We can see by looking back that fearing the LORD today and forward, in our culture, involves preparing our minds for instruction and discipline by remaining humble and teachable as well as slowly implementing those same aspects into our daily lives. By doing this we show God, others and ourselves that we fear the Lord.

Having a healthy fear of God gives us a healthy attitude towards obeying God and respecting others around us, but how does the second part of our verse (Proverbs 1:7), “the beginning of knowledge” fit in?

The beginning of knowledge is when the scales fall from our eyes (by the Spirit of God), giving us the vision and sight of things that we once could not see (Acts 9:18). Without the scales over our eyes, we now see verses in Scripture glare out at us and strike us in the heart convicting us of where we need to repent and grow. This occurs when we have accepted Christ and He gives us His Spirit to dwell in us forever and guide us to knowledge and wisdom. However, we still need to use our own efforts to open the Bible pages in order to learn more, in order to apply more, in order to be blessed more with a life of peace and joy even in trials.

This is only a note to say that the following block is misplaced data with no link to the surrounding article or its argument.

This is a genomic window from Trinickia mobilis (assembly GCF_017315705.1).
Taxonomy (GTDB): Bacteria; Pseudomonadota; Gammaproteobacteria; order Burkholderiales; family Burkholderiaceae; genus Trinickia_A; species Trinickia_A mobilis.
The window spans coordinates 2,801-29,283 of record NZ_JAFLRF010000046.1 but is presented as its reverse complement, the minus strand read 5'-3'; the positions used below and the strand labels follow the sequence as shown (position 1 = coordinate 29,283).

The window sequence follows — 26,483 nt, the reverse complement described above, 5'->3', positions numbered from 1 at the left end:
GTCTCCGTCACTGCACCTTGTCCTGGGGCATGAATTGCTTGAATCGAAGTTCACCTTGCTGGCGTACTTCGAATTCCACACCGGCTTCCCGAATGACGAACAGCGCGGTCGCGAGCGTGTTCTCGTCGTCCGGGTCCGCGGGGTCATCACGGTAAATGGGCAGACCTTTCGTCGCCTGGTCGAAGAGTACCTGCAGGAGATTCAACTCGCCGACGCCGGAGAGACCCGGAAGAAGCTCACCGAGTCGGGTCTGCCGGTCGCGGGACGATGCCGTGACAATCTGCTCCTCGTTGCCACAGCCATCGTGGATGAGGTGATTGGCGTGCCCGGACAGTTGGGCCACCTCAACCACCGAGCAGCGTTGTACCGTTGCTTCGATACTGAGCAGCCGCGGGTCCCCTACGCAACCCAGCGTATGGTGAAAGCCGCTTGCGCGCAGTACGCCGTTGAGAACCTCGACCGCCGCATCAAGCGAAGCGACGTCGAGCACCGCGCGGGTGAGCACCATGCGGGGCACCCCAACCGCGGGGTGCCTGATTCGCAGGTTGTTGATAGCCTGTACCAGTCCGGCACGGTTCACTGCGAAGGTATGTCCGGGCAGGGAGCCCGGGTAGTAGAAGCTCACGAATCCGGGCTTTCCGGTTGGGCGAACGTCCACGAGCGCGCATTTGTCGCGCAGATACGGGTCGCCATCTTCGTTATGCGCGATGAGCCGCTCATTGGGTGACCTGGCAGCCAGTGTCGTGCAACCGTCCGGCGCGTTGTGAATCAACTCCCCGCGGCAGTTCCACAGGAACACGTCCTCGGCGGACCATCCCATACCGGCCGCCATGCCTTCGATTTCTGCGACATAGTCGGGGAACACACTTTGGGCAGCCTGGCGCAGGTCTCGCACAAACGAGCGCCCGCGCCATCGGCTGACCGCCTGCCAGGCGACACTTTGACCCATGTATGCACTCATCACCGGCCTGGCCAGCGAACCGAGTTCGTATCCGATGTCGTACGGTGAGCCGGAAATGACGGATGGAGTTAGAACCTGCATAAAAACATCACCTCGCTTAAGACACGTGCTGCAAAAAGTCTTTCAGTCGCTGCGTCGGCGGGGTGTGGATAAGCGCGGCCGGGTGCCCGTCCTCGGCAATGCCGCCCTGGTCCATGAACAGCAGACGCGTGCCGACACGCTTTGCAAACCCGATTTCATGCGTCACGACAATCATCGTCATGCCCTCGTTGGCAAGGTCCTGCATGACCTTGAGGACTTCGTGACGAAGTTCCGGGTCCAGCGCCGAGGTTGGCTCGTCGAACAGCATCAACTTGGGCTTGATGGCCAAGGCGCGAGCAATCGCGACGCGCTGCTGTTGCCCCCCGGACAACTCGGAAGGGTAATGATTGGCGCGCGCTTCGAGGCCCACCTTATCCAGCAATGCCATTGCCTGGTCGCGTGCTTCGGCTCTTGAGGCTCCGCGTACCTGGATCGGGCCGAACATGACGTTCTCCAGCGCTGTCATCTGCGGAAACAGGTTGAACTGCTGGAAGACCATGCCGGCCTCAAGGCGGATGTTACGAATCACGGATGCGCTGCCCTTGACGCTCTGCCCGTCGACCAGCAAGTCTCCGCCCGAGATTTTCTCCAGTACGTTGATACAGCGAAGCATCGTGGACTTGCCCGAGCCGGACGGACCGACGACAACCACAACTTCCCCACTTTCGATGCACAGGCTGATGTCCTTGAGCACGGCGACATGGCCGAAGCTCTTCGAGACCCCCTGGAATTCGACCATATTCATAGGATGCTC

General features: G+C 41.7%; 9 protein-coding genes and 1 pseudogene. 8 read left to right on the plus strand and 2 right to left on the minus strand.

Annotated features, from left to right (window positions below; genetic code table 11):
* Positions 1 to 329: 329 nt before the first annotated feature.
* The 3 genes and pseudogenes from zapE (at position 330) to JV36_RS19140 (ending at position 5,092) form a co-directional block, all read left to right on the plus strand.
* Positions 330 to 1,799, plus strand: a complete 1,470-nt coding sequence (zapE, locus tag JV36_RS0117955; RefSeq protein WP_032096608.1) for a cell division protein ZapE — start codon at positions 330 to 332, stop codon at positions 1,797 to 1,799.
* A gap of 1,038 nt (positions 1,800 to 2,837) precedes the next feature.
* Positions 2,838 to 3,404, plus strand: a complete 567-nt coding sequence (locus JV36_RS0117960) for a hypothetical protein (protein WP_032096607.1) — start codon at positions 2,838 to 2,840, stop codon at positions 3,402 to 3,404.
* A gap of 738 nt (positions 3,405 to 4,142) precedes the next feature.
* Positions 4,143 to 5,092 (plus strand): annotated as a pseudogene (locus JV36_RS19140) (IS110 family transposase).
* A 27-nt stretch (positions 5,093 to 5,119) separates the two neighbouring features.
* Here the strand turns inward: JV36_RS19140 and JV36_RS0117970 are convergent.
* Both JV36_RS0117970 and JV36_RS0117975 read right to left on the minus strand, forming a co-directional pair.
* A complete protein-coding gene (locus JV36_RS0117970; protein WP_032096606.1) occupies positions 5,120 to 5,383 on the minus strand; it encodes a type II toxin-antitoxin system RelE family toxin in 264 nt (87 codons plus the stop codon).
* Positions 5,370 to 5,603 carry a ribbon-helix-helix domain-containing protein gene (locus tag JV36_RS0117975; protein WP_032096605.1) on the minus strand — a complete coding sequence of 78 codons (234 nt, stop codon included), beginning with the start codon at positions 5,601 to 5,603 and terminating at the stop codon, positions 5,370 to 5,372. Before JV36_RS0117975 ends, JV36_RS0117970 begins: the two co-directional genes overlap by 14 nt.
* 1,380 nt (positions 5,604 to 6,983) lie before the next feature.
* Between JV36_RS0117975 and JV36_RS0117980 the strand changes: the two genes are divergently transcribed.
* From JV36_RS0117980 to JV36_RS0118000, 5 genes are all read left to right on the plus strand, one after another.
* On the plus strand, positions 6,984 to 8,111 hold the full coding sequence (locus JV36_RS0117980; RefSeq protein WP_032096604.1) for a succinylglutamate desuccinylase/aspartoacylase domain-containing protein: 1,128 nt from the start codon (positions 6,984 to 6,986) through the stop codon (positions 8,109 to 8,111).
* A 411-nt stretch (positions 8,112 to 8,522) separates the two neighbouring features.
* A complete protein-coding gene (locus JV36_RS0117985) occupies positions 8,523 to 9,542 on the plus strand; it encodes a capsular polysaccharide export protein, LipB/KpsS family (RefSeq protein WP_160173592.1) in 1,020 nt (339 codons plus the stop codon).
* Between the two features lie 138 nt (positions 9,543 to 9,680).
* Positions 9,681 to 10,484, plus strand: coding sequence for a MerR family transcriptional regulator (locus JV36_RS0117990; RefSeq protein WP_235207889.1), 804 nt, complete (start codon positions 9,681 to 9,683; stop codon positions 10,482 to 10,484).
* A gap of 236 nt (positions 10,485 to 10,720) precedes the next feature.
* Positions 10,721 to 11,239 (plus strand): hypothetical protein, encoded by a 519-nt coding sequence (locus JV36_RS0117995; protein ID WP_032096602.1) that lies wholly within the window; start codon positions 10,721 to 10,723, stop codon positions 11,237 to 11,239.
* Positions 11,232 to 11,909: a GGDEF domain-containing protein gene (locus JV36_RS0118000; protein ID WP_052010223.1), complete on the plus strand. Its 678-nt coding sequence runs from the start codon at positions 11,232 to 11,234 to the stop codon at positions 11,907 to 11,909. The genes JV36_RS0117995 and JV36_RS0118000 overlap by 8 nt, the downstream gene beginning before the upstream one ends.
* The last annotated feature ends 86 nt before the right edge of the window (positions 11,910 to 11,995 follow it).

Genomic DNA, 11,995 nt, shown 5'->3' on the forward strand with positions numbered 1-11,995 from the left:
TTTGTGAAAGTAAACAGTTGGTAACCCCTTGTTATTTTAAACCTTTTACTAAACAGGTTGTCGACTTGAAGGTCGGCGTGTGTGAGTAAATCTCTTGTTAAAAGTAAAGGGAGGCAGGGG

Reading God’s Word is like reading His love letter to us with a personal message. The beginning of knowledge comes with laying aside our flesh and the world, to become a re-born child of God.